Use a behavioral tool such as DISC to analyze yourself in the networking arena. Even more importantly, learn to read others so you can network in their style and quickly help them feel comfortable. If you are naturally confident like the Dauntless style and have a powerful stance, handshake and eye contact, ease up a little, lest you overwhelm others. Indefatigables, curb your natural enthusiasm and desire to do almost all the talking. You'll benefit more from listening more. Supportive networkers, push your comfort level, and talk with three or four people, rather than just the one who makes you feel safe. And, for those of you with a Careful style, be less stoic and react more. People may think you are aloof, don't care and don't want to be bothered with small talk, and therefore, relationship building in general.

What to do at the Event
Now, it's time to "preach" what you have been practicing. Even people who understand the value of networking may have trouble getting over the first hurdle: walking into a room and feeling as if they fit. Some feel this way every time a conversation ends, and they need to start the process anew. One helpful hint is to arrive early. This allows you to meet key people. Be respectful of their time, as they often have much to do at the last minute. Shake hands, make a good impression and move on.

Arriving early also gives you an opportunity to choose the right seat, get the best exposure for your materials if there is such a table, meet others in a less frenzied atmosphere, relax and adjust in the moment and eat. Since it is impolite to speak while eating and you want your hands free, don't walk around with a plate in one hand and a beverage in the other. Especially risky is to hold a cold beverage in your right hand and then transfer it to the left to shake someone's hand. Brrrr!

Another hint is to think of attendees as guests in your home. Act like a host rather than a guest. Approach people rather than waiting to be approached. It's amazing how much warmer and friendlier events seem to be when you practice that method.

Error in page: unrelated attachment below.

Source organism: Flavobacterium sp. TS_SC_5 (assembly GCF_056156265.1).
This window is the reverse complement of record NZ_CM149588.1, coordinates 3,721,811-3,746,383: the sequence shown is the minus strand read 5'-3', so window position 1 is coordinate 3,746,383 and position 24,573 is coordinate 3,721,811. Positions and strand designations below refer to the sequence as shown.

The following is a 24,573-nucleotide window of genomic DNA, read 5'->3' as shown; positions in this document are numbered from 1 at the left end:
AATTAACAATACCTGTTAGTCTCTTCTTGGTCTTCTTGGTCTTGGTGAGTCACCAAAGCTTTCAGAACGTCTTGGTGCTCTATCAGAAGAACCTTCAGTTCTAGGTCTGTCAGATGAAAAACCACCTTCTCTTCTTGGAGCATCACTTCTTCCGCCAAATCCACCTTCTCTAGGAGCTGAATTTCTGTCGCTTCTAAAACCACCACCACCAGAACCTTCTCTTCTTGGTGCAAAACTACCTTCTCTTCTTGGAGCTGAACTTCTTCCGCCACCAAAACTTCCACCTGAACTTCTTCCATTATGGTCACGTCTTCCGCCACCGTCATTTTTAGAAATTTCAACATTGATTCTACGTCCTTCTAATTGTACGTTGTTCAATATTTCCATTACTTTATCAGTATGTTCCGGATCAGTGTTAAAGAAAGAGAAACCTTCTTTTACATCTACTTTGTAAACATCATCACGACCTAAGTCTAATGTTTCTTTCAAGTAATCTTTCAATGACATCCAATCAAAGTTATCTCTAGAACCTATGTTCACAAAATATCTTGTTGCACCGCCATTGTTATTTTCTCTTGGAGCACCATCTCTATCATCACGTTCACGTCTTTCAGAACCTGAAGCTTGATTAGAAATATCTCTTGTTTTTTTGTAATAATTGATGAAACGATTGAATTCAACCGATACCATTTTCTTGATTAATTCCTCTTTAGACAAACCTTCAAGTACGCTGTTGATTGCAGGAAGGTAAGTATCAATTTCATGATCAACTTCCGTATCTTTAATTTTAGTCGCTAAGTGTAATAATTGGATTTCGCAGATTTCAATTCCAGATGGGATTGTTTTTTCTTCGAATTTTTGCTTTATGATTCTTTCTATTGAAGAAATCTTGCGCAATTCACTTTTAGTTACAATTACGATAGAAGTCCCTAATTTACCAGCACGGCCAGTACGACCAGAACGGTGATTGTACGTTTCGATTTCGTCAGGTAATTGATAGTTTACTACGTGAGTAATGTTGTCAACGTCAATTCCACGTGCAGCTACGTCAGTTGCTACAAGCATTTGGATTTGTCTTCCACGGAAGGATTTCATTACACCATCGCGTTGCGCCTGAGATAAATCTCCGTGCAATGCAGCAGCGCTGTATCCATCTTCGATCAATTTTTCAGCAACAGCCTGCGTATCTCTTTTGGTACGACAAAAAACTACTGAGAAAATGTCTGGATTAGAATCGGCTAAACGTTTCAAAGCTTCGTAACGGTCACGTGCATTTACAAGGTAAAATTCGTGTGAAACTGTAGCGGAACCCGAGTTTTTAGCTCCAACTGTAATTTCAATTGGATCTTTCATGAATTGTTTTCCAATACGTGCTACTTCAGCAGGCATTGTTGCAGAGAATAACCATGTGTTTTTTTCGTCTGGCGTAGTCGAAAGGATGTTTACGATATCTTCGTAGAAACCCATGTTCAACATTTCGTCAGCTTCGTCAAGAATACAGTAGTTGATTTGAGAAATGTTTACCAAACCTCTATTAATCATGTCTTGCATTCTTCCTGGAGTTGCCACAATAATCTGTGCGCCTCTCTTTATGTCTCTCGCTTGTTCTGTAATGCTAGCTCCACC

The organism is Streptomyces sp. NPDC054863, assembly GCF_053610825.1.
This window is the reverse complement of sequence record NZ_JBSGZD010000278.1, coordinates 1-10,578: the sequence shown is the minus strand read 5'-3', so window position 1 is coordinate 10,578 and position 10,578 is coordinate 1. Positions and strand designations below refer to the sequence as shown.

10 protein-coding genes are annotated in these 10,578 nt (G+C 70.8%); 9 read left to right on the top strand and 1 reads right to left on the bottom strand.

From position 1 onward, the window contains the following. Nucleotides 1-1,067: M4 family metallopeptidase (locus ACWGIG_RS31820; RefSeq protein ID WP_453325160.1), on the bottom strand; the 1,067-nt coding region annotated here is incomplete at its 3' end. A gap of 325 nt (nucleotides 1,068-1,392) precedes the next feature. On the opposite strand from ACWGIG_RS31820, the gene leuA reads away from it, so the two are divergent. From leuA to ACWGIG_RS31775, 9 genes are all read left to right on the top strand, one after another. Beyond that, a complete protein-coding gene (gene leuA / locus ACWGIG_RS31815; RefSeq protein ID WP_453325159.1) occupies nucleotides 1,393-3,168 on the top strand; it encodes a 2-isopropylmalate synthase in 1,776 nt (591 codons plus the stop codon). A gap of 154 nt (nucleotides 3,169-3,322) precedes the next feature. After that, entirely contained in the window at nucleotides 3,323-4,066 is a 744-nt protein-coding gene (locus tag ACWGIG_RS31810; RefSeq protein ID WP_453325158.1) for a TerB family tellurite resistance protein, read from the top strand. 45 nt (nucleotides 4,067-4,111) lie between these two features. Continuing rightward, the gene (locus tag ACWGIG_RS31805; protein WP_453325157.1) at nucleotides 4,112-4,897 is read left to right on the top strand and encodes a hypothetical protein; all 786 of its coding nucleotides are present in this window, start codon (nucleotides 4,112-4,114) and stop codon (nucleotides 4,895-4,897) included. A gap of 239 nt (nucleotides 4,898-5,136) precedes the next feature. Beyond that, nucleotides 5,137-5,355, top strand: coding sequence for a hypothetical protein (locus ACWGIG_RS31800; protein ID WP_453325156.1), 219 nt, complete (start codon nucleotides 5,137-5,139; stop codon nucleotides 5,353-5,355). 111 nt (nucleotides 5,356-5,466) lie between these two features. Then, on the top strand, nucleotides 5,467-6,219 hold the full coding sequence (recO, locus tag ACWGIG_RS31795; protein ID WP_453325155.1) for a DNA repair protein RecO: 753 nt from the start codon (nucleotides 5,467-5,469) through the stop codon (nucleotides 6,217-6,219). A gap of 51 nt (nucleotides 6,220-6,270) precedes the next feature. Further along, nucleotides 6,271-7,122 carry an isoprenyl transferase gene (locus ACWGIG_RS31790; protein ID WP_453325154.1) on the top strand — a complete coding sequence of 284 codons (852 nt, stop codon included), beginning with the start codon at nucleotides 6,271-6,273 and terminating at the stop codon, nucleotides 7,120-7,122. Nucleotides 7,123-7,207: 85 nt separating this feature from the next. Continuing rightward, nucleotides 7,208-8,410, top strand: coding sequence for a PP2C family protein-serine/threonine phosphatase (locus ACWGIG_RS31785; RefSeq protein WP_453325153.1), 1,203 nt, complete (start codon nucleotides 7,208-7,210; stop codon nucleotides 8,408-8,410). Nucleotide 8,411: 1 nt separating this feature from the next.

My 10-Minute Rule for Working a Room breaks down into an introduction, body and conclusion. The introduction is for small talk (a misnomer since this lays the foundation for the rest of the conversation) and possible business card exchange. Remember business card etiquette: If you want someone to have your card, ask them for theirs first. If they do not ask you in return, deliberate before giving them one.

The goal of the body is to find a commonality. Have your "ask-for" questions prepared so that you can determine quickly if you wish to pursue building a relationship. Equally important are your "listen-for" answers, again, so you can determine if you wish to move to another level.

The conclusion ends the interaction, and for some it is as hard as starting a conservation. Plan endings just as you plan initial words. This helps you politely end one encounter and move on to the next. The person you are speaking with is probably eager to move on, too. Good times to end a conversation include when:

  • About 10 minutes have elapsed (you'll get a feel for this)
  • The other person's eyes noticeably begin wandering
  • Others shift their stance away from you - Someone glances at his/her watch
  • Feedback is "interesting," "hmmm," "really," especially in a monotone.
Say good-bye to everyone you met. Keep it short, upbeat and positive, and always use the person's first name.

What to do After the Event
You will immediately stand out if you do what you promised. This is what separates those with integrity from those who merely say they will do something.

While there are myriad ways to store your information and follow-up methods, what is most important is that you choose the one(s) that fit the other person's preferences and behavioral style. You need to know if it's e-mail, a letter, the telephone or lunch. Know whether to talk about the weather or get right to business. Gauge the right amount of time to wait between contacts and how often to pursue others. People like to be treated in their style, not yours, and as the sales person (and we all sell all day long!), it is up to you to adapt to each situation.

Happy networking!

Lillian D. Bjorseth, according to the The Chicago Tribune, is a "networking expert". The Association Forum of Chicagoland calls her "the business networking authority". She's a speaker, trainer and author who helps entrepreneurs through Fortune 100 employees build high-value relationships by honing their business development, business networking and communication skills. For more information, visit